Glassdoor is your free inside look at General Mills reviews and ratings in Lodi, CA — including employee satisfaction and approval rating for General Mills CEO Ken Powell. All reviews posted anonymously by General Mills employees.
100% of the CEO
Pros – This is a very good place to work. People are friendly.
Cons – Union workers can be lazy. Often minorities are promoted over more qualified people. OEM's don't always work out well.
Advice to Senior Management – Take into consideration more of what an employee has done to deserve a promotion and less consideration should be given to what demographics are. Get away from the UNION!!! Union Employees can be lazy.
2010-06-24 11:08 PDT
Pros – GM faired the recession well, stable, reasonably safe place to work (unless they decide to eliminate your position as they do periodically get on a reduce head count kick when they show a lack of loyalty to non-management personnel)
Good place to start for young fresh out of college people
Very focused on diversity, great place to be a minority
Cons – I've read a lot of positive reviews and even news articles about General Mills being rated one of the best places to work and I would love to work there. Reading the article and the reviews you realize this mainly applies to corporate headquarters where as Lodi(and probably most manufacturing faciltiies) don't receive these benefits.
Work life balance is horrible. In just the past few years alone, they have launched a large number of very time intensive initiatives at the same time reducing head count and management seems to just expect the work force to work the extra hours to sucessfully do their regular jobs and complete the initiatives as well.
Favoritism is shown towards minorities who receive promotions and are hired in front of more experienced non-minority workers (so much for 1 Culture) and young employees who receive automatic promotions
Management recognizes there some big problems in Lodi but their attempts at a solution are laughable - they do occasionally talk about work-life balance usually in meetings where they are rolling out yet another initiative to load us up with work. The Great Manager Initiative to actually train managers on being leaders was an abject failure not that it was taken seriously by the work force anyway.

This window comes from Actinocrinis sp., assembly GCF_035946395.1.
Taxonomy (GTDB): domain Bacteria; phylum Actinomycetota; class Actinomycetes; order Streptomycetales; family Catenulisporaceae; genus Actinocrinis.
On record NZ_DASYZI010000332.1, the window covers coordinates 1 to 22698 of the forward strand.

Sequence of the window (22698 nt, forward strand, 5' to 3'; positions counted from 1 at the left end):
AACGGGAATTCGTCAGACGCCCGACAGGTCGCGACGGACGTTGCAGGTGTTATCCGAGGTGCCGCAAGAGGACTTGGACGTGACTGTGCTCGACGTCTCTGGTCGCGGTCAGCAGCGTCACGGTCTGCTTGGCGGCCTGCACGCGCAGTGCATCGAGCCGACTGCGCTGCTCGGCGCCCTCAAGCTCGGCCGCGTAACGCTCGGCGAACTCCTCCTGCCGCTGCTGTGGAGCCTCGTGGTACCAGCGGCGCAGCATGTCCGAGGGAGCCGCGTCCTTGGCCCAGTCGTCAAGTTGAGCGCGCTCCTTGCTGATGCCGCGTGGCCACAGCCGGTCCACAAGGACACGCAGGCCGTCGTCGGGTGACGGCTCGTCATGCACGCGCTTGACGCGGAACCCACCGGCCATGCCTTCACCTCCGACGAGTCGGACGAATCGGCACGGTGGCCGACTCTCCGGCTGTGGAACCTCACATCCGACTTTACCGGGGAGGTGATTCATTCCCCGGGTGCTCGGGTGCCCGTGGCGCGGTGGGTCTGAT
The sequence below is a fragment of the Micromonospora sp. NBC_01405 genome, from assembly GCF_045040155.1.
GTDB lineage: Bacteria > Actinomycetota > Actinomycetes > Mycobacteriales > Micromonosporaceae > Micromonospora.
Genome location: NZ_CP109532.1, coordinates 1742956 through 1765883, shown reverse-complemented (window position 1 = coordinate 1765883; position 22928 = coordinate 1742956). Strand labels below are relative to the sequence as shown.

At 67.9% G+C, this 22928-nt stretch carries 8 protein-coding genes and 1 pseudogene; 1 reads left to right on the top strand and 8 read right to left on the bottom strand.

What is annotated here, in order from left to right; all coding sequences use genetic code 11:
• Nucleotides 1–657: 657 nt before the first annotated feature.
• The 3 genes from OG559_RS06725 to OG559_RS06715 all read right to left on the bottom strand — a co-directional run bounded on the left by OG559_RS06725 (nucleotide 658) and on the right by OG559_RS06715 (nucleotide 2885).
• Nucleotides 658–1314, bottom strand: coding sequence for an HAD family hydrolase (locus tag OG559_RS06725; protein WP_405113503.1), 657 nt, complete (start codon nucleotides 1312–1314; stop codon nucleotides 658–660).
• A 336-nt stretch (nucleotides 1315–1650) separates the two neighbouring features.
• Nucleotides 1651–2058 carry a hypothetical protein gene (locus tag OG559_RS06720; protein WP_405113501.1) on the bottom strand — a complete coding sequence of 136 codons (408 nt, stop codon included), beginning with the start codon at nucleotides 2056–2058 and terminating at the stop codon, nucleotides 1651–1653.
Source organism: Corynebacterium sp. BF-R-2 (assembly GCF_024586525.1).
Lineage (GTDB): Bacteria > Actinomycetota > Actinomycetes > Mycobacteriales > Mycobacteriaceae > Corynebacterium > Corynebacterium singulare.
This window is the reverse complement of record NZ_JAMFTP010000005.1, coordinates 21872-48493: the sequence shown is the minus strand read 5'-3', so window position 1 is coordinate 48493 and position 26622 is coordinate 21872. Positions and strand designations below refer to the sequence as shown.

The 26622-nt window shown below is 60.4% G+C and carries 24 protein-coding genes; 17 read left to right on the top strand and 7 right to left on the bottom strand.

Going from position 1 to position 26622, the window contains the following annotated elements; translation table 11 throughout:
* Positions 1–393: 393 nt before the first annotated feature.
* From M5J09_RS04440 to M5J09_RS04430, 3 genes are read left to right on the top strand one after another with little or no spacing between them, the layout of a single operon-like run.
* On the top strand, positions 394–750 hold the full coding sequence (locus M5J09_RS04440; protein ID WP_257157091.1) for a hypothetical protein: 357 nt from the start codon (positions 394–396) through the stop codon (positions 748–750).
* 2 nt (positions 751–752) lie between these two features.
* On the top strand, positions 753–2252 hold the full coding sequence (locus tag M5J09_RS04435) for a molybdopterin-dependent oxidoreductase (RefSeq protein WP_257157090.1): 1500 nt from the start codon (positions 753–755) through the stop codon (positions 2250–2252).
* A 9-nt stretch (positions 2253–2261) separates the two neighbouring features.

General Mills problems seem to stem mainly from promoting inexperienced people way too fast who are in no way prepared to perform their duties. Management across the board in Lodi doesn't seem to know what the core duties of a manager are. They don't oversee their work force, they provide no support whatsoever, they spend all their time in meetings with other members of the Senior Leadership Team or Minneapolis so that they can pass on yet another requirement for us to do our jobs or more work. The plant could be on fire and rather than roll up their sleeves to help you can rest assured they will be standing behind you looking over your shoulder telling you to work faster and reminding you of any mistakes you made.
There are four types of people working in Lodi:
1) Hourly who are well paid and well coddled, we just awarded them an hour and half of breaks in an 8 hour day(unlike Salary people who are lucky to sneak in a 10 min lunch)
2)Young professionals who are there for a short term rotation and will leave in 2-3 years (with a sigh of relief)
3) Older employees nearing retirement (and not soon enough)
4) Middle aged proffessionals who will never be promoted anywhere and are praying for the economy to turn around soon so they can find work elsewhere
Last but not least raises; the past several years have been pathetic even at the max scale on the performance rating, the raises are awful. This was true even when General Mills had a banner year financially.
Advice to Senior Management – 1) Learn how to be a manager
2) Support your people they are your most valuable resource
3) Staff up in operations and maintenance - you will not achieve nor sustain your goals with a skeleton crew in these key positions. So many of the problems today stem from the cutbacks in Salary staffing done years ago, why can't they learn a lesson from history?)
4) Get out of your office and onto the floor - know what your people are doing
5) Focus on important things and cut out the nonproductive work (there is entirely too much work just so some one can check a box that it was done)
6) Understand that you get what you pay for, you want to keep good people then reward them.
2011-09-17 10:13 PDT
Our brands. Your legacy. Fortune magazine ranks us as one of the 100 best companies to work for in the United States, and BusinessWeek has tabbed General Mills as one of the best places to launch a career. We're the… — Full Overview
Provided by employer [?]
Your feedback has been sent to the team and we'll look into it.
Your response will be removed from the review – this cannot be undone.
Simply post an anonymous review for a current/former employer or recent interview experience. Your post is anonymous – and if you're worried someone will be able to identify your review, you can even post without telling us your job title and location. Learn More.
No thanks –